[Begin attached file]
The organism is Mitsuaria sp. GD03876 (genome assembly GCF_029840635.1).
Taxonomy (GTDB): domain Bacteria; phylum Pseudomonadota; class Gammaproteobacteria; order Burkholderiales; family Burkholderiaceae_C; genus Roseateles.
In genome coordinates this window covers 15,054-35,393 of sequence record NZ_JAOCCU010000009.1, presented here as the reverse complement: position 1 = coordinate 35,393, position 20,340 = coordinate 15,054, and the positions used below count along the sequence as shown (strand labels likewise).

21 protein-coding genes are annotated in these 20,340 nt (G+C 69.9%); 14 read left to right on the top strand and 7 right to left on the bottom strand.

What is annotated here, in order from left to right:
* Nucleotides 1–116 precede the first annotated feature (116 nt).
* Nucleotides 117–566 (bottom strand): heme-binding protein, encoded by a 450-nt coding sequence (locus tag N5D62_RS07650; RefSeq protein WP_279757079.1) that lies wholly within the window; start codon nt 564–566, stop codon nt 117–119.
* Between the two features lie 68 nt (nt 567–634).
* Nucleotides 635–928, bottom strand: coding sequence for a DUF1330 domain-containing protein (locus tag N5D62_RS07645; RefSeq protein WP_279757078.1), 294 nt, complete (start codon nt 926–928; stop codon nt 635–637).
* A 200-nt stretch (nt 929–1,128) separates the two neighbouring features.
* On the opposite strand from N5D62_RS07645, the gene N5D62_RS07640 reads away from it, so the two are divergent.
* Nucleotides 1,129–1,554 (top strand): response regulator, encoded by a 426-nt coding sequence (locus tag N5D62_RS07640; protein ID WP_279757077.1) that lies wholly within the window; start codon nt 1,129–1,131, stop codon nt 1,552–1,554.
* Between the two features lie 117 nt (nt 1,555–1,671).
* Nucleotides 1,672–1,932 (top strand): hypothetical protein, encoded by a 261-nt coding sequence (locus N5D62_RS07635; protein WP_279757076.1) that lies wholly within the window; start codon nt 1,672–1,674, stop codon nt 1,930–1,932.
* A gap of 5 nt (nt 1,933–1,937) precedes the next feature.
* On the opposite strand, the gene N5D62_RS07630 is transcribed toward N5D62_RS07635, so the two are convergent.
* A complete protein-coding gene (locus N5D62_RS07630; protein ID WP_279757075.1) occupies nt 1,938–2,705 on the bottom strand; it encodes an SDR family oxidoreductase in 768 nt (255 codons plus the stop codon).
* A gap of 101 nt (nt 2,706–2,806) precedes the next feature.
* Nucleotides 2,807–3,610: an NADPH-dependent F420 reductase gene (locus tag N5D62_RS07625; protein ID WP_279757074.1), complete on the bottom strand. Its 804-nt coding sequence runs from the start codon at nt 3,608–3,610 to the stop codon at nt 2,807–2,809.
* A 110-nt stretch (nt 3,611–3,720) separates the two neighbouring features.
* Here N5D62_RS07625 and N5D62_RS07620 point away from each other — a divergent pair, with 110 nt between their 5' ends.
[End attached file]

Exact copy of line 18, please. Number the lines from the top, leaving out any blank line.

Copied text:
* A gap of 101 nt (nt 2,706–2,806) precedes the next feature.